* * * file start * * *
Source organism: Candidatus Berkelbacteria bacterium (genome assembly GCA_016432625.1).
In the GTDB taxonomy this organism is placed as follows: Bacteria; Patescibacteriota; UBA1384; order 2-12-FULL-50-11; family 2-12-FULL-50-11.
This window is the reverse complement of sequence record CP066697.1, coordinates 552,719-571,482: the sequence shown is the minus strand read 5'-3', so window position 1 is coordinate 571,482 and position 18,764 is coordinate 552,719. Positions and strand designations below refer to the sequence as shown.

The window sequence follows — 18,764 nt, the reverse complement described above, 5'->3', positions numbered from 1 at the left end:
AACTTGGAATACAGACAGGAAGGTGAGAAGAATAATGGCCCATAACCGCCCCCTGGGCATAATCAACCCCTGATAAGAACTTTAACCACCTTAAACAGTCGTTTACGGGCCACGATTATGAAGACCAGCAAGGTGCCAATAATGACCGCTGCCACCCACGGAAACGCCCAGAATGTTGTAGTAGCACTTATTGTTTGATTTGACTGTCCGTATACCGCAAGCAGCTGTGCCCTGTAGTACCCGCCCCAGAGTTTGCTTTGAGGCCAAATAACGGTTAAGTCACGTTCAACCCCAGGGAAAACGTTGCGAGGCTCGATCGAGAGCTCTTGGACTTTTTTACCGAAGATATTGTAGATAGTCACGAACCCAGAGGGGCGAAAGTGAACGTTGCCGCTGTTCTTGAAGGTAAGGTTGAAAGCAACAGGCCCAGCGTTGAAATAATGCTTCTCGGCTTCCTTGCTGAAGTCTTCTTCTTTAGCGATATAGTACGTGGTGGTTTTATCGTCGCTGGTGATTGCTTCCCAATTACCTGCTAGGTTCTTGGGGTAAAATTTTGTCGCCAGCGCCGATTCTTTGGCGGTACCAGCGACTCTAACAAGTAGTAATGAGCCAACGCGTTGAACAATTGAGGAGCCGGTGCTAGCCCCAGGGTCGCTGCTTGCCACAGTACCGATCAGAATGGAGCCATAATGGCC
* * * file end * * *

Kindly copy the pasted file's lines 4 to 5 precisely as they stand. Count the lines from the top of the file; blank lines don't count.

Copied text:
The window sequence follows — 18,764 nt, the reverse complement described above, 5'->3', positions numbered from 1 at the left end:
AACTTGGAATACAGACAGGAAGGTGAGAAGAATAATGGCCCATAACCGCCCCCTGGGCATAATCAACCCCTGATAAGAACTTTAACCACCTTAAACAGTCGTTTACGGGCCACGATTATGAAGACCAGCAAGGTGCCAATAATGACCGCTGCCACCCACGGAAACGCCCAGAATGTTGTAGTAGCACTTATTGTTTGATTTGACTGTCCGTATACCGCAAGCAGCTGTGCCCTGTAGTACCCGCCCCAGAGTTTGCTTTGAGGCCAAATAACGGTTAAGTCACGTTCAACCCCAGGGAAAACGTTGCGAGGCTCGATCGAGAGCTCTTGGACTTTTTTACCGAAGATATTGTAGATAGTCACGAACCCAGAGGGGCGAAAGTGAACGTTGCCGCTGTTCTTGAAGGTAAGGTTGAAAGCAACAGGCCCAGCGTTGAAATAATGCTTCTCGGCTTCCTTGCTGAAGTCTTCTTCTTTAGCGATATAGTACGTGGTGGTTTTATCGTCGCTGGTGATTGCTTCCCAATTACCTGCTAGGTTCTTGGGGTAAAATTTTGTCGCCAGCGCCGATTCTTTGGCGGTACCAGCGACTCTAACAAGTAGTAATGAGCCAACGCGTTGAACAATTGAGGAGCCGGTGCTAGCCCCAGGGTCGCTGCTTGCCACAGTACCGATCAGAATGGAGCCATAATGGCC